Designing a Loyalty Program that works for your Brand 

Simbar Dube

Simbar Dube

Simba Dube is the Growth Marketing Manager at Invesp. He is passionate about marketing strategy, digital marketing, content marketing, and customer experience optimization.
Reading Time: 10 minutes

In a world where there are tons of brands providing loyalty programs, have you ever wondered why consumers are becoming less loyal to the brand and more loyal to the program?

I’m not, by any means, downsizing the importance of loyalty programs to brands –it is no secret that they do have their own sets of advantages to brands. 

But if various studies tell us that 82.4% of shoppers prefer doing more business with a brand that has a loyalty program.

What does that imply? 

Doesn’t that mean that the majority of customers are more interested in the program offered by the brand than the brand offering the program?

If customers are truly loyal to a brand and not the program, what makes them take their business elsewhere when the brand they were buying from decides to kill off its loyalty program? 

What is it about loyalty programs that make them drive allegiance to the program and not the brand? Is it because of the way they are designed? Or is it because they are much focused on driving repeat sales instead of engagement? 

Stick to this article until the end, and I will show you 8 ingredients needed to design something rare: a loyalty program that fosters a loyal relationship between a brand and its customers. 

Let’s delve in.

1. Let the research data guide you

Every great thing in marketing is rooted in market or customer research. This goes for your loyalty program too. 

You want your program to increase the retention rate? Start by doing customer research. You want it to increase sales? Start by doing customer research. You want it to increase your engagement rate? Yes…research, research and research. A loyalty program launched without the data analysis of your customers is more likely to tank. You set yourself for failure when you copy your competitors’ program even if it’s increasing their retention rate, engagement, and revenue. 

Come rain or shine, loyalty programs have to be highly driven by your customers’ needs and not what you think is better for them. 

Before you even begin to design a loyalty program, ask yourself: 

  1. What customer pain points are we trying to solve? 
  2. How can the program be a positive extension of the brand experience?
  3. What are the expectations of customers?  

Answers to the above questions will act as signposts that give you the direction of the route that your program should take. 

There are different types of loyalty programs out there –if you have little to no idea of what your customers’ needs and wants, how will you know the right type of program to go with? 

It is also through customer research that you get to know what kind of program will keep customers engaged and happy to be part of the program.

2. Use an enticing loyalty program name

The success of every customer loyalty program lies in how attractive it appears to the customer. If the name of a loyalty program is not catchy, customers might just ignore it. According to’s former Head of Marketing, Alex McEachern,

A loyalty program’s name is often undervalued but is crucial to establishing a relationship with those who join.

Instead of just calling it a loyalty program we recommend that you come up with something original so as to spark curiosity and invite further inquiry.

Being on-brand will help distinguish your loyalty program name from dozens of other loyalty programs that your customers may already be part of. 

Naming a loyalty program – using best practices and doing it right – sounds like an easy thing to do, right? But unknown to many people is that it is part art, part science, and part gut instinct.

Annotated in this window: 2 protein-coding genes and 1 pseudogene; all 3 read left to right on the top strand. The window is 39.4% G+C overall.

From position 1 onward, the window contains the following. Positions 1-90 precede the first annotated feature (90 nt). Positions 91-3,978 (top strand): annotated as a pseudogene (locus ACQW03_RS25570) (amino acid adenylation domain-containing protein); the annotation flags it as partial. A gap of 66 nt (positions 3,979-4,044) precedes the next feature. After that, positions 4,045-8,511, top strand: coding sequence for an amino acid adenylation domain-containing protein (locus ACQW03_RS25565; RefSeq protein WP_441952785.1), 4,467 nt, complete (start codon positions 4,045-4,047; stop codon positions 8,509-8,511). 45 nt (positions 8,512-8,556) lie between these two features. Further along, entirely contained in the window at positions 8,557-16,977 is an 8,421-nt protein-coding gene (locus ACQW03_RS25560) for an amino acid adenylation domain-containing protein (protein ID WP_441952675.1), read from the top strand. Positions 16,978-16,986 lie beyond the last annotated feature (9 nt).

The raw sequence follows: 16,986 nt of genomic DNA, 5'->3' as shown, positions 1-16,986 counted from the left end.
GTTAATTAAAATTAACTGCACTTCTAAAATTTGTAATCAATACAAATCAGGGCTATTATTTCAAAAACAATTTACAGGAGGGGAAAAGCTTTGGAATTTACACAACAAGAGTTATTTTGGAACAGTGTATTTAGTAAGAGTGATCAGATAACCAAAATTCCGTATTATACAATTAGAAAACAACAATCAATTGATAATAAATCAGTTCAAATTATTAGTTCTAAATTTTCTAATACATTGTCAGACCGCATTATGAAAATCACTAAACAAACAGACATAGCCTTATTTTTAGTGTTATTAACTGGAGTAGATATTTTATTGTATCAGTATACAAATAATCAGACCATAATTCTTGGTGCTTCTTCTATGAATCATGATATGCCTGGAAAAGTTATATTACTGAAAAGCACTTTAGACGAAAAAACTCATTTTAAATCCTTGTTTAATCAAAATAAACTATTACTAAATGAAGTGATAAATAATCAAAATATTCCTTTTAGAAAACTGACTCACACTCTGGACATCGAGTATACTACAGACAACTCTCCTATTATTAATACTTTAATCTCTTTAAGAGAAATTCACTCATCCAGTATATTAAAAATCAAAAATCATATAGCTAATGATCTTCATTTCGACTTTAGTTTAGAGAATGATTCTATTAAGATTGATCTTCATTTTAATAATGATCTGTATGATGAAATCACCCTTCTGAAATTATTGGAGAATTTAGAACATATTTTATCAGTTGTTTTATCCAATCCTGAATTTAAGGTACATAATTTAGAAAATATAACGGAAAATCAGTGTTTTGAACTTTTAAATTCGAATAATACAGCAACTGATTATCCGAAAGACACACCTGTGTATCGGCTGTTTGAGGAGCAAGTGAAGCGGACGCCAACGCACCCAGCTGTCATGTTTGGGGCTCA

When done right, a good loyalty program name creates a desire to join, engage, share, and segues easily to your core value proposition. 

A great name should go beyond explaining that the customer will get a discount or rewards. To put it in simpler terms, it should be intuitive, exciting, inviting, and fitting.

Workout Empire, an athletic wear brand for women, is all about powerful women banding together as one strong, close-knit group that can tackle anything together. 

Their loyalty program name Sassy Army – immediately echoes a brand community that is made up of bold, sassy women who want to look good and work hard.

Although we are talking about names here, it’s important to note that Workout Empire has done a great job of incorporating their brand currency into their loyalty program name –as indicated in that screenshot: “loyalty program that runs on Sass Cash.”

3. Communicate your Brand Values

Once you have done your research and you are clear about the direction of your loyalty program, it’s now time to make sure that it is within the parameters of your value proposition. Anything outside what your brand stands for will work against your brand, there are no two ways about this.  

Whatever message you share with your customers should be reflected in all your marketing efforts and communications, including your loyalty program.

A loyalty program offers an opportunity to tell your customers what you’re all about. It becomes easier to build relationships with your customers that have similar values as your brand.  

A perfect example of a brand that has managed to inject their brand value into its loyalty pages is a sustainable dungaree brand known as Lucy and Yak. The loyalty program of this brand indicates that they’re a light-hearted, fun-loving brand who doesn’t mind poking a little fun at themselves.

You can tell from the names of their loyalty tiers – “Comfort Lover”, “Yak Enthusiast” and “Dungaree Devotee” – that they are approachable and fun to engage with.

By communicating their brand personality through their loyalty programs, it makes it easier for the brand to connect with its customers on a deeper, more emotional level. 

This is very critical, considering that various studies have concluded that the biggest driver of loyalty is emotion. And, 70% emotionally engaged customers spend up to two times more with brands they’re loyal to.

Being able to communicate their values via their loyalty programs, Lucy and Yak now drive 34% of its revenue from its loyal customers

4. Offer Emotional Rewards

We all agree that customers want payoff for the effort they put into things, but does it have to be always a monetary value? 


A loyalty program can go beyond the financial dimension, and offer emotional rewards.

Modern customers, especially Gen X and Millenials, are now more interested in experiences than possessions. This is why most of them choose brands more based on values than on price. Howard Schneider, Kobie Marketing’s ex-senior consultant, says:

Customers will remember their experience with a brand long after they’ve forgotten a discount. Companies cultivate true customer loyalty by making customers’ lives easier and making sure each engagement – whether in-person or in-app – is valuable for them.

Customers are looking for that product that makes them feel in a certain way. So if a loyalty program can offer an emotional reward, customers are more likely going to remain loyal to that brand. After all, loyalty itself is an emotion.